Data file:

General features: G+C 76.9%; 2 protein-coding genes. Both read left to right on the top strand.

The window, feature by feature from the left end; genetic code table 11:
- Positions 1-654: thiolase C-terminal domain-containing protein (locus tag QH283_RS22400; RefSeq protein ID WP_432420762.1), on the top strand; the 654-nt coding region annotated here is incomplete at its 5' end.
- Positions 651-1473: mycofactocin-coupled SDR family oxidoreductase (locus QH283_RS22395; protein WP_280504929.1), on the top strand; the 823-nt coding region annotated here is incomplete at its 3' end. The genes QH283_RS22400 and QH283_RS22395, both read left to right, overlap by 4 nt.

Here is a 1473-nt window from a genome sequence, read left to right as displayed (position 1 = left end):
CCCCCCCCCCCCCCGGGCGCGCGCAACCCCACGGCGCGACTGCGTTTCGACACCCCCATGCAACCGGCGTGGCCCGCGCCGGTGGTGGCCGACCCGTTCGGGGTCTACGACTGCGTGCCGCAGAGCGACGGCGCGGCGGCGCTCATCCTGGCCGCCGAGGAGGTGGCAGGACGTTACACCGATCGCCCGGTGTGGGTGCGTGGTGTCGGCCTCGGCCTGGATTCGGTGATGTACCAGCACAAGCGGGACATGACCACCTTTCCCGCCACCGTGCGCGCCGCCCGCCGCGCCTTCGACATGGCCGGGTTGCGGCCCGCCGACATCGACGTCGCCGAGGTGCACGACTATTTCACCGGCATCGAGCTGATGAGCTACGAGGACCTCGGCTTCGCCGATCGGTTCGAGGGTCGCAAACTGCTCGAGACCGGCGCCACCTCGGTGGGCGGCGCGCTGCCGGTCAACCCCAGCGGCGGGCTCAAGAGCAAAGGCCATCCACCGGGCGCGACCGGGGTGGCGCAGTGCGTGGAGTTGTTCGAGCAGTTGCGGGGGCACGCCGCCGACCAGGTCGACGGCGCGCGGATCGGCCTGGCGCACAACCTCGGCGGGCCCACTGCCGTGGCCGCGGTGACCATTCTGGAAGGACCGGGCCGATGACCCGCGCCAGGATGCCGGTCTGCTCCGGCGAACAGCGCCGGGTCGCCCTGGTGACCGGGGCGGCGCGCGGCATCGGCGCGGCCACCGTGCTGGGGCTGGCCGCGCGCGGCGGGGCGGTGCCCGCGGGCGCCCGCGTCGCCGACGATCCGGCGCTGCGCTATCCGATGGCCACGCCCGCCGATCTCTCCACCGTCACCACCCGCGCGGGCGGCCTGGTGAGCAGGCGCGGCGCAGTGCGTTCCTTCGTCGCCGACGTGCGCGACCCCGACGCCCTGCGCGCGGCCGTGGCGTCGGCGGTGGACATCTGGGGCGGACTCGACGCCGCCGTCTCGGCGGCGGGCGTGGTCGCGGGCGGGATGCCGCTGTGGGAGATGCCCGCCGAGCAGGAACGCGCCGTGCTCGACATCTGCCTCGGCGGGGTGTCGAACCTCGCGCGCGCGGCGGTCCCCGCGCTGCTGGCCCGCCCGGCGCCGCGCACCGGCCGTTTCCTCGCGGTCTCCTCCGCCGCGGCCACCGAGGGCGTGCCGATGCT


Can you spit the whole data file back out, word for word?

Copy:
General features: G+C 76.9%; 2 protein-coding genes. Both read left to right on the top strand.

The window, feature by feature from the left end; genetic code table 11:
- Positions 1-654: thiolase C-terminal domain-containing protein (locus tag QH283_RS22400; RefSeq protein ID WP_432420762.1), on the top strand; the 654-nt coding region annotated here is incomplete at its 5' end.
- Positions 651-1473: mycofactocin-coupled SDR family oxidoreductase (locus QH283_RS22395; protein WP_280504929.1), on the top strand; the 823-nt coding region annotated here is incomplete at its 3' end. The genes QH283_RS22400 and QH283_RS22395, both read left to right, overlap by 4 nt.

Here is a 1473-nt window from a genome sequence, read left to right as displayed (position 1 = left end):
CCCCCCCCCCCCCCGGGCGCGCGCAACCCCACGGCGCGACTGCGTTTCGACACCCCCATGCAACCGGCGTGGCCCGCGCCGGTGGTGGCCGACCCGTTCGGGGTCTACGACTGCGTGCCGCAGAGCGACGGCGCGGCGGCGCTCATCCTGGCCGCCGAGGAGGTGGCAGGACGTTACACCGATCGCCCGGTGTGGGTGCGTGGTGTCGGCCTCGGCCTGGATTCGGTGATGTACCAGCACAAGCGGGACATGACCACCTTTCCCGCCACCGTGCGCGCCGCCCGCCGCGCCTTCGACATGGCCGGGTTGCGGCCCGCCGACATCGACGTCGCCGAGGTGCACGACTATTTCACCGGCATCGAGCTGATGAGCTACGAGGACCTCGGCTTCGCCGATCGGTTCGAGGGTCGCAAACTGCTCGAGACCGGCGCCACCTCGGTGGGCGGCGCGCTGCCGGTCAACCCCAGCGGCGGGCTCAAGAGCAAAGGCCATCCACCGGGCGCGACCGGGGTGGCGCAGTGCGTGGAGTTGTTCGAGCAGTTGCGGGGGCACGCCGCCGACCAGGTCGACGGCGCGCGGATCGGCCTGGCGCACAACCTCGGCGGGCCCACTGCCGTGGCCGCGGTGACCATTCTGGAAGGACCGGGCCGATGACCCGCGCCAGGATGCCGGTCTGCTCCGGCGAACAGCGCCGGGTCGCCCTGGTGACCGGGGCGGCGCGCGGCATCGGCGCGGCCACCGTGCTGGGGCTGGCCGCGCGCGGCGGGGCGGTGCCCGCGGGCGCCCGCGTCGCCGACGATCCGGCGCTGCGCTATCCGATGGCCACGCCCGCCGATCTCTCCACCGTCACCACCCGCGCGGGCGGCCTGGTGAGCAGGCGCGGCGCAGTGCGTTCCTTCGTCGCCGACGTGCGCGACCCCGACGCCCTGCGCGCGGCCGTGGCGTCGGCGGTGGACATCTGGGGCGGACTCGACGCCGCCGTCTCGGCGGCGGGCGTGGTCGCGGGCGGGATGCCGCTGTGGGAGATGCCCGCCGAGCAGGAACGCGCCGTGCTCGACATCTGCCTCGGCGGGGTGTCGAACCTCGCGCGCGCGGCGGTCCCCGCGCTGCTGGCCCGCCCGGCGCCGCGCACCGGCCGTTTCCTCGCGGTCTCCTCCGCCGCGGCCACCGAGGGCGTGCCGATGCT